There are maybe six recurring, animated characters that act as the protagonists of the entire New Crown series. They are studying English at an international school for ambiguously-aged kids, or something. They all already speak English and the school’s location is never disclosed. None of them ever mention their families or prior lifestyles. All six of them make me seriously uncomfortable. Let’s do some quick biographies!

Ratna: Indian (dots, not feathers) and therefore prone to fevers and other physical illnesses. She’s obtuse and constantly needing people (Ken) to explicate how really basic shit (zoos, string instruments) work. None of the boys like her2.
Kumi: Japanese girl. Understands global warming and the internet. Boys adore her. Wears plaid skirts. Total coquette/cock-tease3.
Paul: American. Keeps a football in his backpack. Rocks some heavy-duty hair-gel. Sexual predator. Bitches and whines when he can’t do something well. Doubts basic science4.   
Wang Ming: Boy. Chinese, obviously5.
Emma: Worldly, intelligent and assiduous. Wears headbands. Plays netball and says “G’day mate.” Australian and, therefore, informative and enlightening. I mean, who knows anything about Australia? Before Emma, I sure didn't6.
Ken – No idea where he’s from, but he might be the unidentified narrator of the entire New Crown series. Gets very cold when windows are left open. Wears a Carolina-Blue track-suit. Materializes every now and then to explain things (Sumatran Tigers, the concept of volunteering,) to other students. Like he’s some moralizing, omni-lingual, environmentalist, or something7.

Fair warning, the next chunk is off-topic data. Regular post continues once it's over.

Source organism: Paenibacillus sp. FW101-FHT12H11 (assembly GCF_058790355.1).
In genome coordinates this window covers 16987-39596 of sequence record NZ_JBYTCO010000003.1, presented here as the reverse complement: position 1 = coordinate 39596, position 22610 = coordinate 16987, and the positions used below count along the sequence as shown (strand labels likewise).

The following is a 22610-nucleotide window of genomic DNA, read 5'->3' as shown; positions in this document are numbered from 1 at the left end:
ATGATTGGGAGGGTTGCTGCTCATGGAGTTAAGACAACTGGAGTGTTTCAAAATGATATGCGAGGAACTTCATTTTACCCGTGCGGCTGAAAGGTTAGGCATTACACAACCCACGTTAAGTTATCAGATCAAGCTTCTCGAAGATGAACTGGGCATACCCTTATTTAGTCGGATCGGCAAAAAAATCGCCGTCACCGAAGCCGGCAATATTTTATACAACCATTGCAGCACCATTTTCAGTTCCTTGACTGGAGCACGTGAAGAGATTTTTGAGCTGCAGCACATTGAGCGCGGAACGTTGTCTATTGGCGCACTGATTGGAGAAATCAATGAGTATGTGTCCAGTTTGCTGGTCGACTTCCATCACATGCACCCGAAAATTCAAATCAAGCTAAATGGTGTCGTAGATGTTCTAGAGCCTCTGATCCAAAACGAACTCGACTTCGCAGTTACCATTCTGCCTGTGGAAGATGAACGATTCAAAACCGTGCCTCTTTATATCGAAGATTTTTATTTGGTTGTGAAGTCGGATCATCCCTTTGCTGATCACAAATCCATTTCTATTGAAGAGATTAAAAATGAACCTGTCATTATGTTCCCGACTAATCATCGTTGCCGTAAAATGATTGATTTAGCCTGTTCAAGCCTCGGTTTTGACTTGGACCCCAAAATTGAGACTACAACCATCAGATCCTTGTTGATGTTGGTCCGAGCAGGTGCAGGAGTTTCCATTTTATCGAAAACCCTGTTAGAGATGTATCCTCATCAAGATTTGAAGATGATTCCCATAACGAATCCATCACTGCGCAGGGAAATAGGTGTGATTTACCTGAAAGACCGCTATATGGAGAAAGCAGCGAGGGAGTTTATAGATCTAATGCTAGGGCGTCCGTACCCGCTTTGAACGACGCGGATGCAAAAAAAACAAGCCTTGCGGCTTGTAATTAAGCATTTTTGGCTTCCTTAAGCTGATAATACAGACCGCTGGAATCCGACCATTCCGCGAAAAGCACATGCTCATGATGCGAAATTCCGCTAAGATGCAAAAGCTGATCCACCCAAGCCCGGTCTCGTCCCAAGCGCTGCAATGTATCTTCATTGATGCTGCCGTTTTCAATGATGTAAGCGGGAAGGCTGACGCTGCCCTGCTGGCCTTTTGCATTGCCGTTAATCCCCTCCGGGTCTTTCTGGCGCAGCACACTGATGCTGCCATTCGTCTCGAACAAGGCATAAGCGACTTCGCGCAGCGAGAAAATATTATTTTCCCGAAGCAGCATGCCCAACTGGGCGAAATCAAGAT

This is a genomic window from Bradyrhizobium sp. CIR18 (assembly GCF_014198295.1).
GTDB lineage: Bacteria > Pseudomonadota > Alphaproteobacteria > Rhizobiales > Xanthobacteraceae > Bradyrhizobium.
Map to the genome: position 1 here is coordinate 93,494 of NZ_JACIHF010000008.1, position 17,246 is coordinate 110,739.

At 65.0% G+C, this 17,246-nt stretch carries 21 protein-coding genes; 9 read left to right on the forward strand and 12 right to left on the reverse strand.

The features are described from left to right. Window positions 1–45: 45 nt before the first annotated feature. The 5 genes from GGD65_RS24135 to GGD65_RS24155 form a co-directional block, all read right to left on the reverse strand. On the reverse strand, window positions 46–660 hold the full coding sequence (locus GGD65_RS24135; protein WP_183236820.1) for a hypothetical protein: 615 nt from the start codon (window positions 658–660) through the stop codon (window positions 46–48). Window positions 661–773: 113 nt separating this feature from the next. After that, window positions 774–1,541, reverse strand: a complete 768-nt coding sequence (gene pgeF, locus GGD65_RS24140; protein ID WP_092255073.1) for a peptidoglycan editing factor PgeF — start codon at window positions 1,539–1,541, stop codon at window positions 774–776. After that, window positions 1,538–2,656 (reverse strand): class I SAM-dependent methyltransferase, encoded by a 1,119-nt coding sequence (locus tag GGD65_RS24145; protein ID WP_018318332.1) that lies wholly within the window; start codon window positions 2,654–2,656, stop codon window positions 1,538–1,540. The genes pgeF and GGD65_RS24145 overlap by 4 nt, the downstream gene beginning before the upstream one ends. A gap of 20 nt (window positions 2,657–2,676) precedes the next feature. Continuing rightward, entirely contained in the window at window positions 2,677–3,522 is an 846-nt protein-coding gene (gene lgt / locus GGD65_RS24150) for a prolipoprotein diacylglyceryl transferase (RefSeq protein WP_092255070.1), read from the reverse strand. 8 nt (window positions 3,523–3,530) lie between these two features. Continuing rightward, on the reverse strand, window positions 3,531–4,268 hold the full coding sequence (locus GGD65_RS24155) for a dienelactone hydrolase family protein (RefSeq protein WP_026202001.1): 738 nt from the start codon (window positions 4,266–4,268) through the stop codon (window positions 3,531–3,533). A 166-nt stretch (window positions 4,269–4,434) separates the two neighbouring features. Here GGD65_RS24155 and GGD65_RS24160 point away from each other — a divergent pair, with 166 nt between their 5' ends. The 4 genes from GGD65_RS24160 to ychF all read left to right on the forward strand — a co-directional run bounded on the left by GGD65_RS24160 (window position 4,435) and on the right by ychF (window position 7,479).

And with that intro out of the way, let's do our first close-reading!  

Pt. 1: Bombs Really Do Hurt.
Chapter Title: "Landmines and Children"
From: New Crown Series, Volume 2. Chapter 8, page 72.
Chapter's Theme: Cambodian landmines and why they are bad
Graphics: map of Cambodia, photo of some happy kids linking arms and grinning, photo of a skull-&-crossbones warning sign, photo of various explosives, photo of a man deactivating a bomb, photo of a maimed/legless boy limping down a dirt path with a dog that can’t even look at him, because it’s too depressing. 

"Where the hell is Phirun? Why can't he ever take me on walks?"
Content and Analysis:

Sentence: “What are these?”
Analysis: And we’re off to a strong start. Rhetorical question? Check. Condescending douch-baggery? Check. Since there’s no way I can answer your question, Ken, why don’t you just go right ahead. Go ahead and tell me. You know you want to. Tell me what these are. You’re such an asshole, Ken.
Sentence: “They are danger signs.”
Analysis: What? Where?? Jesus Christ, Ken. You see a danger sign before I do, and your first move is to ask a rhetorical question? How about a simple “Don’t move!” or “Get down!” or “Cover your face!” or “We’re doomed!”  I mean, what if by the time you’d finished patronizing me, I was already limbless and frothing at the mouth? Would you even care? Or would you still be wearing a cardigan and posing rhetorical questions? I seriously hate you.
Sentence: “These signs are seen in the forests and fields of Cambodia.”
Analysis: Good to know. Looks like I’m never going there. I wonder what the Cambodian Chamber of Commerce thinks of all this publicity. But I’ll never know. Because I’m never going to Cambodia.
Sentence: “What is the danger?”